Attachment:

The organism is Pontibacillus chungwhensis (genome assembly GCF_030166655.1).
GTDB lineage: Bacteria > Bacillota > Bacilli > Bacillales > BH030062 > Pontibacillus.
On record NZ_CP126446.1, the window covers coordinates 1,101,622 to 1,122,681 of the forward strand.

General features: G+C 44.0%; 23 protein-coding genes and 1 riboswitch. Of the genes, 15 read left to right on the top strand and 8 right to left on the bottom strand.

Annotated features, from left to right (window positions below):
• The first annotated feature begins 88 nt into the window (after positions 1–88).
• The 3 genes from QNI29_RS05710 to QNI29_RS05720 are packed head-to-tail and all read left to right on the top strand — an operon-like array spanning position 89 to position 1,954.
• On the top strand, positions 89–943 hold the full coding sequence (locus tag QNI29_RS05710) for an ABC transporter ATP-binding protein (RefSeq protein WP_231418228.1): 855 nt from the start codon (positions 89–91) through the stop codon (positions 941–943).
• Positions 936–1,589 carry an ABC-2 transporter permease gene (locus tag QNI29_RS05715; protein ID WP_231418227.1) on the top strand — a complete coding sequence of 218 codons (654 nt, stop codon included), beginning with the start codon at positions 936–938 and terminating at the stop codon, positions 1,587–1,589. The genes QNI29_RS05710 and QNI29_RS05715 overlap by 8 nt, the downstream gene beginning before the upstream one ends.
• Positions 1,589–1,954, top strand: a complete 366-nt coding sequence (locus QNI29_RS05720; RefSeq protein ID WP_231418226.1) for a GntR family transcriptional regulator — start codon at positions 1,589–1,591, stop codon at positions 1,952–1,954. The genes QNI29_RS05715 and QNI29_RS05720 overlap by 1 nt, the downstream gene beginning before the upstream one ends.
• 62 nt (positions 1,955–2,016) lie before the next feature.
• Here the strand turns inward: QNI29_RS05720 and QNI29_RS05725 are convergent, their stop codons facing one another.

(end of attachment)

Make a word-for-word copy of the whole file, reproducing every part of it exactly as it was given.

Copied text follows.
The organism is Pontibacillus chungwhensis (genome assembly GCF_030166655.1).
GTDB lineage: Bacteria > Bacillota > Bacilli > Bacillales > BH030062 > Pontibacillus.
On record NZ_CP126446.1, the window covers coordinates 1,101,622 to 1,122,681 of the forward strand.

General features: G+C 44.0%; 23 protein-coding genes and 1 riboswitch. Of the genes, 15 read left to right on the top strand and 8 right to left on the bottom strand.

Annotated features, from left to right (window positions below):
• The first annotated feature begins 88 nt into the window (after positions 1–88).
• The 3 genes from QNI29_RS05710 to QNI29_RS05720 are packed head-to-tail and all read left to right on the top strand — an operon-like array spanning position 89 to position 1,954.
• On the top strand, positions 89–943 hold the full coding sequence (locus tag QNI29_RS05710) for an ABC transporter ATP-binding protein (RefSeq protein WP_231418228.1): 855 nt from the start codon (positions 89–91) through the stop codon (positions 941–943).
• Positions 936–1,589 carry an ABC-2 transporter permease gene (locus tag QNI29_RS05715; protein ID WP_231418227.1) on the top strand — a complete coding sequence of 218 codons (654 nt, stop codon included), beginning with the start codon at positions 936–938 and terminating at the stop codon, positions 1,587–1,589. The genes QNI29_RS05710 and QNI29_RS05715 overlap by 8 nt, the downstream gene beginning before the upstream one ends.
• Positions 1,589–1,954, top strand: a complete 366-nt coding sequence (locus QNI29_RS05720; RefSeq protein ID WP_231418226.1) for a GntR family transcriptional regulator — start codon at positions 1,589–1,591, stop codon at positions 1,952–1,954. The genes QNI29_RS05715 and QNI29_RS05720 overlap by 1 nt, the downstream gene beginning before the upstream one ends.
• 62 nt (positions 1,955–2,016) lie before the next feature.
• Here the strand turns inward: QNI29_RS05720 and QNI29_RS05725 are convergent, their stop codons facing one another.